I Was Frugal When Frugal Wasn't Cool

4:49 PMHeather

I'm sure that scientists will soon discover the frugal gene. All they have to do is study my DNA. I didn't know until junior high that T.upperware was something you bought NEW for your leftovers. I thought it just referred to old butter bowls and potato salad containers. My Granny actually washed her aluminum foil after each use and kept it in a garbage bag for reuse. She reused bread bags, too. She WAS the definition of frugal. Either that or she was early on the recycling trend.

Back in my days at good ole Baylor U, I felt like a foreigner--clipping coupons and pinching every penny. I was paying my own way, using my salary as a student secretary and a small government stipend each month to pay for all my bills, clothes, gas, groceries, and every other need. I can vividly remember dividing up our long distance bill by each roommate (yes, you used to PAY for long distance) and haggling with them over calls that cost as little as $2.00. I had to make my dollar stretch.

Somewhere after that, my husband and I became a dual income, no kid couple. Although we both worked for non-profits, we felt as though we were doing really well. We were never stupid with our money, but we also weren't as cautious as we should have been. I got sloppy, and to be honest, a little lazy. And it caught up with us.

After the birth of our third (and quite unexpected) child, I found myself fielding calls from collectors for her medical bills. We had made payment arrangements--but somehow our accounts were turned in to collectors. MEAN collectors, who called a post partum, hormonal mother often. For us, that was rock bottom, and we knew it was time to get back to my frugal, coupon clipping, money saving, cheap skate ways.

That was five years ago this month. It would take a book to fully express all that has happened. Let me give it to you in a "before" and "after" nutshell. Before, there was no margin for error. Anything unexpected (such as the birth of a child who has jaundice, RSV, numerous ear infections, and ear tube surgery all within 6 months) caused me sleepless nights. Scheduling the payment of bills was a carefully orchestrated event. We had medical bills, car loans, constant car repairs, student loans, and to my horror--we eventually had a credit card balance we couldn't pay off at the end of the month.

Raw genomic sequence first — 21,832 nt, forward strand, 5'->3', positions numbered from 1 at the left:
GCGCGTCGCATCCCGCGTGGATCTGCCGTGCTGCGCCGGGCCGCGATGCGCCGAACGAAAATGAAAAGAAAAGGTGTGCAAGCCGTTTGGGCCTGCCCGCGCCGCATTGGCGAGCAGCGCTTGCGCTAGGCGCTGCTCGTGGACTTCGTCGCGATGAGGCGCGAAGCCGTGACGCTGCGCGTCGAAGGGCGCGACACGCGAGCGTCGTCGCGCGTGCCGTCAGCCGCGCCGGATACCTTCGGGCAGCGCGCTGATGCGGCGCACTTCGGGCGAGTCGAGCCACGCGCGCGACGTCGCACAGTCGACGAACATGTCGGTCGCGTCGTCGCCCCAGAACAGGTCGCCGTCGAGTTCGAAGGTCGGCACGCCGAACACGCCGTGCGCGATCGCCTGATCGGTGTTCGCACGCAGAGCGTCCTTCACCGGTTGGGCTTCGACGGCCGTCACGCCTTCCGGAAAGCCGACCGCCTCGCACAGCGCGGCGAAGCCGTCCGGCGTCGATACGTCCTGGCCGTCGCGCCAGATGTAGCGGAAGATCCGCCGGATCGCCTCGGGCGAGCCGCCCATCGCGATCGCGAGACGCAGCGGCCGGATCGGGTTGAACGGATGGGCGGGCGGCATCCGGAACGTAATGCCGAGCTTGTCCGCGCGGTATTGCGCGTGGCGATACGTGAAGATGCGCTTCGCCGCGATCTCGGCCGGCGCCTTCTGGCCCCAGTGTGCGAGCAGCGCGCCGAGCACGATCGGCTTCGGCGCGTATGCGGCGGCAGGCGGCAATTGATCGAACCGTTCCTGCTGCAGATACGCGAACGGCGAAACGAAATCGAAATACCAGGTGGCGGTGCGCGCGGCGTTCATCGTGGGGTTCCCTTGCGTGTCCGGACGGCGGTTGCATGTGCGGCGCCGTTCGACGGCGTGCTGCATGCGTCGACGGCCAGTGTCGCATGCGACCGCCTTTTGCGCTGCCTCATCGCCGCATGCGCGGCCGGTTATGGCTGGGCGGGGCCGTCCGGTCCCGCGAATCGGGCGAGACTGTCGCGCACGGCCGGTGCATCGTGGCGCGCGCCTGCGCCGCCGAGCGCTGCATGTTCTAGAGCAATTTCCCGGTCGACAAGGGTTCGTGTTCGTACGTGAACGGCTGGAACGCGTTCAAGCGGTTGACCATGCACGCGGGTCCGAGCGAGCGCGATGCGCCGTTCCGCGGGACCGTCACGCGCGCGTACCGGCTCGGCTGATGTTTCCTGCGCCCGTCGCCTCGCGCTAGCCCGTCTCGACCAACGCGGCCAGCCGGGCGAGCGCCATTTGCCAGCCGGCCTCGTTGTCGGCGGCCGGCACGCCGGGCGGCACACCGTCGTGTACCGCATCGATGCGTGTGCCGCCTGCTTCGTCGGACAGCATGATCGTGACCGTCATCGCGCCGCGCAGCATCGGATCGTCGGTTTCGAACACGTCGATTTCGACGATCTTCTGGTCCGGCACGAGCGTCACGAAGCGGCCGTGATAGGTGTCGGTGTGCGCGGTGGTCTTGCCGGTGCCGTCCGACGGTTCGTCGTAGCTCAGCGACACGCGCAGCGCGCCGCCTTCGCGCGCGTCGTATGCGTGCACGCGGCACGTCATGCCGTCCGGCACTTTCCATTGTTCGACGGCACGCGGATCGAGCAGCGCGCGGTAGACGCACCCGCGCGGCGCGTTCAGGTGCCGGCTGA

A little wake up call, Dave Ramsey methodology, lots of prayer, and by God's grace...we are now debt free, other than our house. We have bought a bigger house and two newer vehicles during these years, and have taken some great vacations. We also have a decent savings account. I pay all my bills as soon as they come in, without batting an eye. I don't cry or stress over bills anymore. There's a peace in my marriage and in my life that was not there a few years ago. And, to our absolute delight, we have the margins in our budget to give to others. We were intentional to get back to Biblical principles about our money...and we've been blessed.

I feel like that movie "How Stella Got her Groove Back." Okay, to be honest, I haven't actually seen that movie. But I feel like the title. I'm BACK to my deal seeking ways. I play the Grocery Game--and I win. I pile up Extra Care Bucks at CVS, earn Swagbucks, and just today received my first freebie from a freebie web site I've found. It's addictive, I tell ya'--to beat the system. I think my Granny would be proud! Especially if I could present her with a fresh roll of aluminum foil, purchased with a coupon at deep discount.

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